The best comparison I’d make for Gabby is of Josef Newgarden in 2012 with Sarah Fisher Hartman Racing, a first-year driver on a single-car, newish team to the series.

Chaves rarely dazzled in qualifying but that wasn’t his fault; he and engineer John Dick worked well together and Chaves recounted multiple times this year that a tweak here or tweak there, the wrong way, on the aero kit would send them down the wrong setup path.

Results in races didn’t measure up either but again that was through almost no fault of his own. The only time Chaves looked truly like a rookie was at St. Pete, when he had several collisions. Otherwise he was ahead of eventual winner James Hinchcliffe at NOLA before getting punted off, reliable through the month of May in Indianapolis, finally able to break through for a ninth place in Detroit race two, overachieving in Texas, 11th at Milwaukee after some great wheel-to-wheel racing with series winners and champions, and then phenomenal at Pocono as he was on course for a first career win or podium before late-race engine issues – his first DNF of the season.

For both Chaves and Herta, you’d love to see them together for another season, and the results and confidence for both parties will grow as a result. Those who’ve seen Newgarden’s rise over four years with Fisher and now CFH will note the long-term stability, and that’s what Chaves could do if he gets the time.

He planted the seed of being a great IndyCar driver, and he became pretty versatile during the year too with additional appearances in the DeltaWing prototype, a short-track midget and one of Herta’s Red Bull Global Rallycross cars. To boot, he’s a smart, great kid who is mature beyond his years, and someone you should be buying stock in now. Anyone who saw Chaves in the Mazda Road to Indy should not have been surprised by his rookie season in the big cars.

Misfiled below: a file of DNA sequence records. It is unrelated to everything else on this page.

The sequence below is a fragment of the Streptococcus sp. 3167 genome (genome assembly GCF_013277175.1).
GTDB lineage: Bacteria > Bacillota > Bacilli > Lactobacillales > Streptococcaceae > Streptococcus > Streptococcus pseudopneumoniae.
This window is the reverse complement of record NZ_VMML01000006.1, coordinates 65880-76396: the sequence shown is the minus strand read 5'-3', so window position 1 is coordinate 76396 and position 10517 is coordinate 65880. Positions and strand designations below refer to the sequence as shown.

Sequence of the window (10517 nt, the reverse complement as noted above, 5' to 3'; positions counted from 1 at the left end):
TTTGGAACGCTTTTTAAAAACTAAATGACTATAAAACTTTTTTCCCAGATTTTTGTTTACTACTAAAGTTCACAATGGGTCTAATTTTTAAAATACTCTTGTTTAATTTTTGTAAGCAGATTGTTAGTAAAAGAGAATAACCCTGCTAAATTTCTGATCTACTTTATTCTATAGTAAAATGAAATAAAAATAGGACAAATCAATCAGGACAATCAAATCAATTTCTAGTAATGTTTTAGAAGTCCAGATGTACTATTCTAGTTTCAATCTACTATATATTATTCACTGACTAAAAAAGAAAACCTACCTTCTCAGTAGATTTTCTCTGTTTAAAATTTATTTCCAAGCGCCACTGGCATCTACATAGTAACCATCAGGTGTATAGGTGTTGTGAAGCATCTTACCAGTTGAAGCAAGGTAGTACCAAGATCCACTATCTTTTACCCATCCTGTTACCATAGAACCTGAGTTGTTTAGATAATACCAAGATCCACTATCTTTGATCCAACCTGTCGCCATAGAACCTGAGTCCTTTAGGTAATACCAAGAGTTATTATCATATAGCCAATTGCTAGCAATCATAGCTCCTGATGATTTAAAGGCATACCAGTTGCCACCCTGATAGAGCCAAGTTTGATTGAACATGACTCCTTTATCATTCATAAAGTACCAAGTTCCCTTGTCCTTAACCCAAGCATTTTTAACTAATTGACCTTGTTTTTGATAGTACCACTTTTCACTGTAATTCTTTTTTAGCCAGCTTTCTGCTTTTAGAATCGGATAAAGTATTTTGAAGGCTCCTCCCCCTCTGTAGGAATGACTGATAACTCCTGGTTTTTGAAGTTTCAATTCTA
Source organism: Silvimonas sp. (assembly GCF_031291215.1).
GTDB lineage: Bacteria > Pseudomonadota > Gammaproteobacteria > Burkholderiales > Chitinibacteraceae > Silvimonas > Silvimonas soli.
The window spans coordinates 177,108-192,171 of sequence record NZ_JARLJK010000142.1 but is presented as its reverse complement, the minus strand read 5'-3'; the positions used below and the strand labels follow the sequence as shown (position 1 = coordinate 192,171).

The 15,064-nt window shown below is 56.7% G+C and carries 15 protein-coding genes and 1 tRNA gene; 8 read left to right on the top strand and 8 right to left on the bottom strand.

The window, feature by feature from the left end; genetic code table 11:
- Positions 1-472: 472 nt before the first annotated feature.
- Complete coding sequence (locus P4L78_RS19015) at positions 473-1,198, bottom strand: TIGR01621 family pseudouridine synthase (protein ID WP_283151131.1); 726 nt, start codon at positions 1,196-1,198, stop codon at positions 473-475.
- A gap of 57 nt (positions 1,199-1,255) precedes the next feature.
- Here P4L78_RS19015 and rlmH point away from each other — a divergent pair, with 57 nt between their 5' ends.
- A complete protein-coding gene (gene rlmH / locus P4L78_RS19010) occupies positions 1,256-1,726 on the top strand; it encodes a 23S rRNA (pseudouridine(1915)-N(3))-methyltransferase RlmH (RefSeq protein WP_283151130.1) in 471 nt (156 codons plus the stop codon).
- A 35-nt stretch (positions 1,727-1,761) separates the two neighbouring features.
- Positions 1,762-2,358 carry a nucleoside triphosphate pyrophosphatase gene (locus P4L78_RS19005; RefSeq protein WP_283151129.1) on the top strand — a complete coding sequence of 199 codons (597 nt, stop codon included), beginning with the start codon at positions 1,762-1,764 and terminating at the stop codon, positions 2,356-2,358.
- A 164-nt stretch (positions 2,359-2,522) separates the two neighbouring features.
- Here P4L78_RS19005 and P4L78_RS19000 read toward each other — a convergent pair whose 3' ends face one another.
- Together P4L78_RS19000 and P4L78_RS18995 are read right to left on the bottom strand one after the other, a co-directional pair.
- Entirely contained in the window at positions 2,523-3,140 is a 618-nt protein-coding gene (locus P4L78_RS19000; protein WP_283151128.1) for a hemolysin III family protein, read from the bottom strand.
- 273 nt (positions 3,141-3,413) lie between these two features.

Off The Grid: Monza preview (premieres Saturday 10/10 on NBCSN)

F1 Grand Prix of Italy
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Having already taken you behind the scenes in Barcelona, Budapest, Singapore, Melbourne and Silverstone, Will Buxton and Jason Swales now head to one of Formula 1’s most iconic venues for the latest episode of Off The Grid.

Monza has appeared in all but one F1 season since the formation of the world championship in 1950, and is a firm favorite among drivers, teams and fans alike.

However, there is far more to the Italian Grand Prix than meets the eye, as we find out in Saturday’s premiere of Off The Grid: Monza at 9:30am ET (follows Russian GP qualifying).

Having honed his talents in go-karts as a kid, Red Bull driver Daniel Ricciardo is now trying to pass on his knowledge to the next generation of racers. But can he teach Will or Jason a thing or two?

We also catch up with Force India’s Nico Hulkenberg and get a feel for life on the road as he takes us for a tour of his lavish bus in which he travels in for the European F1 races.

Have you ever wondered just how the suits F1 drivers wear are made? We go behind the scenes at Alpine Stars’ factory in Italy and find out.

Off The Grid: Monza premieres on Saturday at 9:30am ET on NBCSN following Russian GP qualifying.